Unveiled in 1955 as its flagship sedan, replaced by the Century in 1967, Toyota has taken the covers off of the all-new Crown that will be returning to South Africa next year after an almost five decade absence.
The most dramatic realigned and restructuring in the Crown’s 67-year history, the sixteenth generation no longer comes exclusively as a sedan, but as a crossover in addition to the sedan, an estate and what Toyota calls a sports-type crossover.
While the latter trio remain concepts from now, despite appearing production-ready, the crossover sedan takes centre stage with Toyota confirming availability in 40 markets instead of mainly Japan.
With rumours of the Crown’s shift from sedan to crossover/SUV having emerged in 2020, weeks after Toyota afforded it a facelift following the debut of the internally designated S220 in 2018, the newcomer eschews the three-box sedan bodystyle for a coupe-like crossover similar in principle to the Subaru WRX.
Based on Toyota’s TNGA-K platform used by the Harrier, Venza, RAV4 and Camry, as well as the Lexus RX and NX, the high-riding Crown boasts a frontal design similar to the bZ4X, complete with cladding around the wheel arches.
Set to be offered in up to twelve colours with a two-tone option available, wheel sizes, depending on the market, ranges from 19 to 21-inches, with the sloping roofline and fastback appearance flowing down to a rounded bootlid with a full-width LED light bar and integrated skidplate at the base of the bumper.
Measuring 4 928 mm in overall length, the Crown crossover has a wheelbase of 2 850 mm, width of 1 839 mm and height of 1 539 mm, well up on not only that of the Camry, but also the model it looks set to replace in North America, the Avalon.
While unsurprisingly nowhere near the dimensions of the Century, the Crown comes as standard with all-wheel-drive or the E-Four system on hybrid models capable of sending as much as 80% of the available grunt to the rear axle.
In addition to the TNGA-K platform, Toyota has improved the MacPherson strut front suspension and revised the multi-link design at the rear for not only a better ride, but the “solid straight-line stability characteristic of the Crown”.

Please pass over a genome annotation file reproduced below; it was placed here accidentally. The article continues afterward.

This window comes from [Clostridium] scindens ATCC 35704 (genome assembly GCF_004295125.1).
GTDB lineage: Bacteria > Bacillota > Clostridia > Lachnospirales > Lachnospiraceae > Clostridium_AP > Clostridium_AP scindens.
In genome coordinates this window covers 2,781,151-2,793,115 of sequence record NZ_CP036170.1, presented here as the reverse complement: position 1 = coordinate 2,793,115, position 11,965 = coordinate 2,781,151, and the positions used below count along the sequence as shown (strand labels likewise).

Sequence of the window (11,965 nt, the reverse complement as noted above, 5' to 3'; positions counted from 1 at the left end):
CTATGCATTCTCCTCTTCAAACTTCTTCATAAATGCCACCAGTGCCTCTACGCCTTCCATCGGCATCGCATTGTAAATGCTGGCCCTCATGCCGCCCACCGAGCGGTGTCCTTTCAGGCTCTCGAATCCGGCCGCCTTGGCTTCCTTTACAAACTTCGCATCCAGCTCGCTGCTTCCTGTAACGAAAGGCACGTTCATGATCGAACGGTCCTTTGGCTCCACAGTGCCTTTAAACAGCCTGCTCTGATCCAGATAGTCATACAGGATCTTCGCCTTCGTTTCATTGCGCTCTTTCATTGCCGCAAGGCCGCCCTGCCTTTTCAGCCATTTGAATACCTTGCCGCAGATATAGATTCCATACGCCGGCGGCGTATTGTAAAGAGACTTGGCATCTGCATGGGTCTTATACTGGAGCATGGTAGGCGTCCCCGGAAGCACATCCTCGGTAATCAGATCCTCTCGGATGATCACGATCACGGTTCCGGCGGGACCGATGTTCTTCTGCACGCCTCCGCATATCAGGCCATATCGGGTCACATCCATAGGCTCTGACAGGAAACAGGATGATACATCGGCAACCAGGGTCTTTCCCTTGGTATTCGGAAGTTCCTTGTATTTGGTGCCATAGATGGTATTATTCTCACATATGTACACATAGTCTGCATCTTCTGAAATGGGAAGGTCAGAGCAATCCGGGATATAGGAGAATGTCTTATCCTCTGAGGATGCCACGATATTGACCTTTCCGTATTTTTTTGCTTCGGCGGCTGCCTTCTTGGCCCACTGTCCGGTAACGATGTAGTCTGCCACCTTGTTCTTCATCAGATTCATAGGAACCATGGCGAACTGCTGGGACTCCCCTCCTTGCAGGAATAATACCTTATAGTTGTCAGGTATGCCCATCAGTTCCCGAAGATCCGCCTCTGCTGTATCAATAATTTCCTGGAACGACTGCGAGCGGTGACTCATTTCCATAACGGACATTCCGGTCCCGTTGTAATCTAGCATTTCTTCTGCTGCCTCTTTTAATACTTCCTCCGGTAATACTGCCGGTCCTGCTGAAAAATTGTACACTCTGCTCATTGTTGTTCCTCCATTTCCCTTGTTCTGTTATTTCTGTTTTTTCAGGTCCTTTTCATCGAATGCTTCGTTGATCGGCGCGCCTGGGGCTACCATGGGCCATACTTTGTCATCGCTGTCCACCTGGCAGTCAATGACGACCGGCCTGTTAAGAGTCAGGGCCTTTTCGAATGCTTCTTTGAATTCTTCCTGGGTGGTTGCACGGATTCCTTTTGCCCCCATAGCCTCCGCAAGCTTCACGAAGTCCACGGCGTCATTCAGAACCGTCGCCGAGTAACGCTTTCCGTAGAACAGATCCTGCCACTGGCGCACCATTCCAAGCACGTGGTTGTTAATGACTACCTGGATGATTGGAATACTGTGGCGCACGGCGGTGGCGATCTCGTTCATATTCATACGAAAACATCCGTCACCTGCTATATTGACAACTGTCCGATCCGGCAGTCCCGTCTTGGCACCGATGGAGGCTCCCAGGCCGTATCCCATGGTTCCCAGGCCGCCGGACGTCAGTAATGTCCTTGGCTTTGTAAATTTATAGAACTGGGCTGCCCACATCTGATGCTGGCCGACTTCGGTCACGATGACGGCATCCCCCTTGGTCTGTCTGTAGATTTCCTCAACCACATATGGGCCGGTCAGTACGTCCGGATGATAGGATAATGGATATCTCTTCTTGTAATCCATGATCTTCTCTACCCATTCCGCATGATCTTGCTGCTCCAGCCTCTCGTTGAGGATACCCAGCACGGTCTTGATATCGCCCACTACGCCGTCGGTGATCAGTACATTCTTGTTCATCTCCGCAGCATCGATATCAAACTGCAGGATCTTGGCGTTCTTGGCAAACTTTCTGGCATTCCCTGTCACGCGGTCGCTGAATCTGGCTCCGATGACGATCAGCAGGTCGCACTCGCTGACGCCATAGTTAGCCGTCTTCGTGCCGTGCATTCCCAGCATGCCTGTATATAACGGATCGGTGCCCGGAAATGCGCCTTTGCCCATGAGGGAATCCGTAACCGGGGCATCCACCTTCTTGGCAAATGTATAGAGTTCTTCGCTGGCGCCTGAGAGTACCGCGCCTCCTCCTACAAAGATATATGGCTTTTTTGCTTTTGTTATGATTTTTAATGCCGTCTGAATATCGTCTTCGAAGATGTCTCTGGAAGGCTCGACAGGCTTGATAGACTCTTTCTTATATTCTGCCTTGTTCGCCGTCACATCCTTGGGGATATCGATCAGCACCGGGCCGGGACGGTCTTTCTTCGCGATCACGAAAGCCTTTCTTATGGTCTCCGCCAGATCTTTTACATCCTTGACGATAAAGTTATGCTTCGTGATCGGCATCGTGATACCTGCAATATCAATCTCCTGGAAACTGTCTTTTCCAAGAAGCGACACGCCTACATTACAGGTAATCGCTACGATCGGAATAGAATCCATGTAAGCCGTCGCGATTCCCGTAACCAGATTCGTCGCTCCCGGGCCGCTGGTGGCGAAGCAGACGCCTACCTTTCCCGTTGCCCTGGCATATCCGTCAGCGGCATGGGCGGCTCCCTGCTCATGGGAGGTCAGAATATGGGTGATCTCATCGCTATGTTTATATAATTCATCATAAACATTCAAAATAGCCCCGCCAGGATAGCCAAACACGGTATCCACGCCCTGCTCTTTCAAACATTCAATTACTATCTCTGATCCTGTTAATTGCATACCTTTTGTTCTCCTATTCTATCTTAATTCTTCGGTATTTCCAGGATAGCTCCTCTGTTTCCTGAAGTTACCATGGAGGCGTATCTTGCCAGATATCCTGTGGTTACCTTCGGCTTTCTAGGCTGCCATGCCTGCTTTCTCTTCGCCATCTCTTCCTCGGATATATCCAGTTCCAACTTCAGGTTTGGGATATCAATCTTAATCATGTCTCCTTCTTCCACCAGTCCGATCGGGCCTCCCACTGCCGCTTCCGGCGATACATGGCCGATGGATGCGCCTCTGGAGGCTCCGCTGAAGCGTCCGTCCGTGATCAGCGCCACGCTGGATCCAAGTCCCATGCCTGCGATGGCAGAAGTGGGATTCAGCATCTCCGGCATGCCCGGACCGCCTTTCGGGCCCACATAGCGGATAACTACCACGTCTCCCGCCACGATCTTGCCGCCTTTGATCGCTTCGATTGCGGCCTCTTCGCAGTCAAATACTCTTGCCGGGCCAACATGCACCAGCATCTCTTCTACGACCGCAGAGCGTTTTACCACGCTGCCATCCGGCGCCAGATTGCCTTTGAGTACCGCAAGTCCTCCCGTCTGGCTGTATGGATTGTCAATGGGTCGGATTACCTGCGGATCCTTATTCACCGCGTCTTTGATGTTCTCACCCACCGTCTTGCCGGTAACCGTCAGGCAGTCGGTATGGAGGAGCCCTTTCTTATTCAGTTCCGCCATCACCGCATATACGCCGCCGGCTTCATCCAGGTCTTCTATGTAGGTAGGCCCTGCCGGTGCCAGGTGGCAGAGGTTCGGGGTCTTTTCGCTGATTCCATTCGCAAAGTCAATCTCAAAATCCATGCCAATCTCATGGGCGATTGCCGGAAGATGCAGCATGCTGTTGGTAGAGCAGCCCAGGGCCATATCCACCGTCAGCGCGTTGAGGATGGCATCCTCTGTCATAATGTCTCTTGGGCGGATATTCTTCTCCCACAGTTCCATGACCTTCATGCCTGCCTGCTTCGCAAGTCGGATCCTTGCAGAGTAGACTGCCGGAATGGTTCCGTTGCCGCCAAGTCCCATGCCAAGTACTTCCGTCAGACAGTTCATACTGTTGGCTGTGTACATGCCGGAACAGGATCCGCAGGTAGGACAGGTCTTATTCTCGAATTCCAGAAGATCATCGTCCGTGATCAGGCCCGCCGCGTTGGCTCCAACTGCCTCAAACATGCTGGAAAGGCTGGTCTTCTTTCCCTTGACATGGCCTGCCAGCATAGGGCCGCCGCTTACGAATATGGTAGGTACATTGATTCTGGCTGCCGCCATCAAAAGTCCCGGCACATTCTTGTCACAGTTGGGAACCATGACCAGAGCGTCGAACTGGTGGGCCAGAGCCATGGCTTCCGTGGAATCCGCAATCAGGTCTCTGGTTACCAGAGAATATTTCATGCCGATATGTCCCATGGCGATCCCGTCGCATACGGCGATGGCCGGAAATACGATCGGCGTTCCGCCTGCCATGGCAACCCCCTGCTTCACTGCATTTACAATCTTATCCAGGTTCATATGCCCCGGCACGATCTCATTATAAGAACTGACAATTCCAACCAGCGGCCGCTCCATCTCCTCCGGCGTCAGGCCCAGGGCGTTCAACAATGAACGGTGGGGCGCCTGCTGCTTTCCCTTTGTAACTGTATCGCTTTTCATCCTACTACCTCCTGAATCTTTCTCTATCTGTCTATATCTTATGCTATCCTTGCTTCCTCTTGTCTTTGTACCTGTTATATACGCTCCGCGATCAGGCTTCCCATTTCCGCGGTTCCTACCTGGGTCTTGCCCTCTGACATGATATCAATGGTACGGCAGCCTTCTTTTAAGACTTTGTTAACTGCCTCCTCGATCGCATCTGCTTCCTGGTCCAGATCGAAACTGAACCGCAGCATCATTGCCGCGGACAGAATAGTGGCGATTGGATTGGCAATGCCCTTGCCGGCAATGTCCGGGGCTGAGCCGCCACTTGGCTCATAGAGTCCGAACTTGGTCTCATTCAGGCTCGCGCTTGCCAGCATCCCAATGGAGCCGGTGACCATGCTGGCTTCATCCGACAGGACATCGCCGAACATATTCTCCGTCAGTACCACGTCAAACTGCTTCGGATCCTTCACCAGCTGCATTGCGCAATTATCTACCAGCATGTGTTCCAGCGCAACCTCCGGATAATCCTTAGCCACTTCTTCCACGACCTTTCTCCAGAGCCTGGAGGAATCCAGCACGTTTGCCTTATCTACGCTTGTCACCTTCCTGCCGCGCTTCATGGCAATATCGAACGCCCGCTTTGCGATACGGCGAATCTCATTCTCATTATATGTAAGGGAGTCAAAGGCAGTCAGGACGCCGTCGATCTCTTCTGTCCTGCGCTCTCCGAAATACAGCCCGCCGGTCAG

As well as sharper steering, higher-end models come as standard with the Adaptive Variable Suspension and what Toyota calls Active Cornering Assist that activates the traction control in the case of understeer being detected.
Inside, very little from the old Crown remains, apart from the logo embossed on the steering wheel that will replace the Toyota emblem in Japan.
Largely developed by Toyota’s North American division, a market the Crown will return to for the first time since 1972, the overall design is similar in parts to other TNGA-K models, with the standard infotainment system being a 12.3-inch affair complete with over-the-air updates, Apple CarPlay and Android Auto.
Complimented by a 12.3-inch digital instrument cluster, the Crown boasts a drive mode selector with three settings; Eco, Normal and Sport, standard dual-zone climate control, a wireless smartphone charger, six-speaker sound system and electric front seats.
Reserved for top-spec models is an eleven-speaker JBL audio, ambient lighting, keyless entry, ventilated front seats, a surround-view camera system and heated rear seats.
Standard safety and driver assistance tech comprise Dynamic Radar Cruise Control, Lane Departure Warning and Assist, Rear Seat Alert, Auto High Beam Assist, Pre-Collision with Pedestrian Detection, Rear Cross Traffic Alert, Lane Trace Assist, Blind Spot Monitoring Traffic Sign Recognition and Hill Start Assist.
Up front, a choice of two hybrid powerunits are offered; the familiar 2.5-litre, whose outputs were not disclosed, and the new 2.4-litre turbo called Hybrid Max reports have claimed will produce 255 kW.
As is customary, a CVT is the sole transmission option on the 2.5, with a six-speed automatic being standard on the Hybrid Max, together with a Sport+ mode as well as the mentioned E-Four setup.
No further details were divulged, but expect Toyota to disclose full information over the coming months.
Soon to go on sale in Japan, no pricing details was mentioned, but expect a possible emergence within the coming weeks and months.
For now, Toyota is remaining otherwise tight-lipped about the Crown’s return to South Africa, saying sales will commence from the first quarter of next year.